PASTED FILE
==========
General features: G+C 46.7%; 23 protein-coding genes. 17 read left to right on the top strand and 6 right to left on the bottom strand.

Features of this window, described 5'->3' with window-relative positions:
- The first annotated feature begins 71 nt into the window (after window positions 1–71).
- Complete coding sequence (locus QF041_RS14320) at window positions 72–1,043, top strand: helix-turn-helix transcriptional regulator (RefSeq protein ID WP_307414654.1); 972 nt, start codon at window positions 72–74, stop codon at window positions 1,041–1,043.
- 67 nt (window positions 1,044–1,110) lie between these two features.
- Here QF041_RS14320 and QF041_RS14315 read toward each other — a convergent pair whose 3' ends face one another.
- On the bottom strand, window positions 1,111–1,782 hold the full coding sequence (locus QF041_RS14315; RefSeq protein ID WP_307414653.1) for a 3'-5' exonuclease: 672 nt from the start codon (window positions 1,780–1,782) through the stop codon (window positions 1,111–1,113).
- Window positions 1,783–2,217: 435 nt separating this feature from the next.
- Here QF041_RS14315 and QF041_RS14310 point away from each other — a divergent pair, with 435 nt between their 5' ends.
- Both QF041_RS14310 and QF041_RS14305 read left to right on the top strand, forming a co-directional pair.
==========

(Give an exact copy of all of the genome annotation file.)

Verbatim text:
General features: G+C 46.7%; 23 protein-coding genes. 17 read left to right on the top strand and 6 right to left on the bottom strand.

Features of this window, described 5'->3' with window-relative positions:
- The first annotated feature begins 71 nt into the window (after window positions 1–71).
- Complete coding sequence (locus QF041_RS14320) at window positions 72–1,043, top strand: helix-turn-helix transcriptional regulator (RefSeq protein ID WP_307414654.1); 972 nt, start codon at window positions 72–74, stop codon at window positions 1,041–1,043.
- 67 nt (window positions 1,044–1,110) lie between these two features.
- Here QF041_RS14320 and QF041_RS14315 read toward each other — a convergent pair whose 3' ends face one another.
- On the bottom strand, window positions 1,111–1,782 hold the full coding sequence (locus QF041_RS14315; RefSeq protein ID WP_307414653.1) for a 3'-5' exonuclease: 672 nt from the start codon (window positions 1,780–1,782) through the stop codon (window positions 1,111–1,113).
- Window positions 1,783–2,217: 435 nt separating this feature from the next.
- Here QF041_RS14315 and QF041_RS14310 point away from each other — a divergent pair, with 435 nt between their 5' ends.
- Both QF041_RS14310 and QF041_RS14305 read left to right on the top strand, forming a co-directional pair.